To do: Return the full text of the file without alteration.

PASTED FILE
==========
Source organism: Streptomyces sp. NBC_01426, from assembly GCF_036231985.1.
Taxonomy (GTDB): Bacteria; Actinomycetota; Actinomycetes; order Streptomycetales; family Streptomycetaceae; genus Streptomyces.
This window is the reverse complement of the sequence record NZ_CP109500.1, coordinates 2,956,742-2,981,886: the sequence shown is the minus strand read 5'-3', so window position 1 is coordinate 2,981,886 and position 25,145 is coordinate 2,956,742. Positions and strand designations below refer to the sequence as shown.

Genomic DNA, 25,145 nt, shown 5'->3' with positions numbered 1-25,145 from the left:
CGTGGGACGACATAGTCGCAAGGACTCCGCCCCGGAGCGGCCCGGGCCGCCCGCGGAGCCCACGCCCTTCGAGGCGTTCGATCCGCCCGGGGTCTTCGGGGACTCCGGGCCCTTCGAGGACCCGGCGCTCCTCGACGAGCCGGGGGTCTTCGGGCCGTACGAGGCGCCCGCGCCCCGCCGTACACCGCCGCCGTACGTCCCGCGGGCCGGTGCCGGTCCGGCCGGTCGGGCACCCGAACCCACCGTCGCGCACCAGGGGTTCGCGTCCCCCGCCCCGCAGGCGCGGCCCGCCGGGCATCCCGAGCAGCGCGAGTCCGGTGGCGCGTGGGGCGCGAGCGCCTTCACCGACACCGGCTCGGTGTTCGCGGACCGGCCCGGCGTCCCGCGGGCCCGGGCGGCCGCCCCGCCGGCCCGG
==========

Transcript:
Source organism: Streptomyces sp. NBC_01426, from assembly GCF_036231985.1.
Taxonomy (GTDB): Bacteria; Actinomycetota; Actinomycetes; order Streptomycetales; family Streptomycetaceae; genus Streptomyces.
This window is the reverse complement of the sequence record NZ_CP109500.1, coordinates 2,956,742-2,981,886: the sequence shown is the minus strand read 5'-3', so window position 1 is coordinate 2,981,886 and position 25,145 is coordinate 2,956,742. Positions and strand designations below refer to the sequence as shown.

Genomic DNA, 25,145 nt, shown 5'->3' with positions numbered 1-25,145 from the left:
CGTGGGACGACATAGTCGCAAGGACTCCGCCCCGGAGCGGCCCGGGCCGCCCGCGGAGCCCACGCCCTTCGAGGCGTTCGATCCGCCCGGGGTCTTCGGGGACTCCGGGCCCTTCGAGGACCCGGCGCTCCTCGACGAGCCGGGGGTCTTCGGGCCGTACGAGGCGCCCGCGCCCCGCCGTACACCGCCGCCGTACGTCCCGCGGGCCGGTGCCGGTCCGGCCGGTCGGGCACCCGAACCCACCGTCGCGCACCAGGGGTTCGCGTCCCCCGCCCCGCAGGCGCGGCCCGCCGGGCATCCCGAGCAGCGCGAGTCCGGTGGCGCGTGGGGCGCGAGCGCCTTCACCGACACCGGCTCGGTGTTCGCGGACCGGCCCGGCGTCCCGCGGGCCCGGGCGGCCGCCCCGCCGGCCCGG